Tales of Cuba, up close and personal


Leila Segal is a woman of many gifts and passions. Trained as a barrister, she is today an accomplished writer, poet and photographer, a community activist in London and an advocate for the disempowered around the world. Not surprisingly, she was powerfully drawn to Cuba, where she gathered the life experiences she refracted in “Breathe: Stories From Cuba” (Lubin & Kleyner/Flipped Eye Publishing), a collection of nine luminous tales set in what she calls “a secret city — desconocida — uncharted and unknown.”

Segal shows us Cuba at street level. The Cubans and expats who find each other in the story titled “Siempre Luchando,” for example, seek out places that only Cubans know. (“Angel, take us somewhere real, the French boy said, not some tourist s—.”) Although Segal is interested in politics, she always shows us the realpolitik of intimate human relationships, too. So it is that the young man called Angel courts a French woman as a way to reach France, and when she abruptly changes her mind, he is forced to find someone else to take her place.

“In Cuba we do not have hopes and we cannot make plans,” Angel says to his new French girlfriend. “I live for today, siempre luchando — always I struggle. Every day I move, and I survive. I find a way to distract myself.  I must always be outside, find a way to forget my life, I cannot sit in my house, it makes me crazy.”

So, too, does the man called Alejandro embody the hard facts of life in Cuba in the story titled “Taxi.” He is a medical student reduced to driving a “peso” cab, a half-century-old Buick that he purchased with the proceeds from the sale of his mother’s jewelry. “Throughout the Special Period in the ’90s, when people were killing cats to eat, she had kept the jewelry safe. Some things could not be sold — no matter how hard the Yankees tried to starve them into submission. But after she died, his resolve slipped away.”  After all, “a doctor’s salary doesn’t pay enough,” and so he stays behind the wheel.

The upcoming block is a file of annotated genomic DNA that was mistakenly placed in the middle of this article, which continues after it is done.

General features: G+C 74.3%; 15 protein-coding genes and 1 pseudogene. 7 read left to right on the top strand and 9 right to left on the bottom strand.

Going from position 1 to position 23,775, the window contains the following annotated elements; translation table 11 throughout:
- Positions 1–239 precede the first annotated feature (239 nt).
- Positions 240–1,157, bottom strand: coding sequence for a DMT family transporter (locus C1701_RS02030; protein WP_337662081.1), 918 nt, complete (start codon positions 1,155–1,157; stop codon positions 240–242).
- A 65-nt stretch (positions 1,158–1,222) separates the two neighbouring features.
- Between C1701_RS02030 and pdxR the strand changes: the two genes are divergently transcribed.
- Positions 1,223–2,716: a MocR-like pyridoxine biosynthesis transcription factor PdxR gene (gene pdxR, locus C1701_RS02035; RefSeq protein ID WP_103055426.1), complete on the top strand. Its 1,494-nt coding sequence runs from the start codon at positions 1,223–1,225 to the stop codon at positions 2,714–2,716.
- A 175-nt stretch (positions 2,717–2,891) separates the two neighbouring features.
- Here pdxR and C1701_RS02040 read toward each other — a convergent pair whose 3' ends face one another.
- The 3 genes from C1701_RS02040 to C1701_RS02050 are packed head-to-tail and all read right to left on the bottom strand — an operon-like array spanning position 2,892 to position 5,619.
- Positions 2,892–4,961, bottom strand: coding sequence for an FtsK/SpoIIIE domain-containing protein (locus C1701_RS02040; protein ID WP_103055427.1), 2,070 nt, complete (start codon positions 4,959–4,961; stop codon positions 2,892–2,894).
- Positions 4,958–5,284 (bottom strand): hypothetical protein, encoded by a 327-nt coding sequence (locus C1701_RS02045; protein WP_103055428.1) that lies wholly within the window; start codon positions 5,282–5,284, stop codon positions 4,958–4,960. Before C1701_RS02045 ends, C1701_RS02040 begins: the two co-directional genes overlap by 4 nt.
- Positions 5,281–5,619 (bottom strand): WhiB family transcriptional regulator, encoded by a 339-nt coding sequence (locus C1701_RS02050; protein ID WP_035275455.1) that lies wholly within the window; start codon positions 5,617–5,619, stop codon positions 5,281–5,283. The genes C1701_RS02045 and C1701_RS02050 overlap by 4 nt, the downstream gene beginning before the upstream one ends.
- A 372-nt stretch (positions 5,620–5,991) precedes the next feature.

Alejandro, we learn, has lost his faith in the revolution, as well as in medicine. “If you valued your job, your home, your child’s education, you went every month to the meeting of your local Committee for the Defence of the Revolution. You attended the marches in support of Fidel, waving your Cuban flag — with or without enthusiasm. If you didn’t, it was written down — your workplace kept a register — marked on your record forever.”  And yet the story turns abruptly into a morality tale when, in defiance of Cuban law, he picks up an American tourist who is supposed to use only “dollar” taxis, and she falls ill. “A-le-jan-dro — it meant protector,” Segal points out, and she shows the upwelling of courage and self-sacrifice that redeems him.

Many of the stories in “Breathe” are about love and sex, which are readily distinguishable in Segal’s rich and evocative prose. In “Luca’s Trip to Havana,” for example, we meet a philandering Italian businessman named Luca who prefers Cuban women to Europeans because “you didn’t have to play games to get them; they could take a compliment without sneering at you as if you’d offered up your soul.” Still, Luca sizes up Cuban women around his hotel according to his own harsh typology: “the prostitute, in and out in an hour; the jinetera — she’d stay for a few days, take a little money, give a little love; and the sweet heart, who would never want to leave,” because she was “probably hoping to snag a foreign husband and a better life abroad.” Yet the enchanting woman who yields to him also is willing to confront him with his own brutality and hypocrisy: “You are a coward,” she says afterward. “You have a black hole for a heart.”

We are always tempted to believe that the characters in fiction are alter egos of the author, and I suspect that Segal inhabits more than one of her own beguiling characters. Anna, the Englishwoman who narrates the story called “The Party,” for example, also is a visitor to Cuba and an observer who wants to experience Cuban life outside the tourist bubble. She is baffled by the conversations between her Cuban boyfriend, Charro, and another woman, and by the tears her host sheds merely because one of the guests at his party decides to leave: “You don’t have to understand everything, Anna,” Charro scolds. “We’re in Cuba and we feel things.” The mystery that confounds her cannot be penetrated, but Anna — like the author herself — is content to explore it in carefully chosen words, the true calling of the writer. 

“I saw the pile of writing paper by my bed and the unfinished letter to my mother, the fountain pen she had given me just before I left — because if there’s no email and no phone, you’ll have to do the old-fashioned thing and write.’”

And that, of course, is exactly what Leila Segal has done in “Breathe.”

Jonathan Kirsch, author and publishing attorney, is the book editor of the Jewish Journal.

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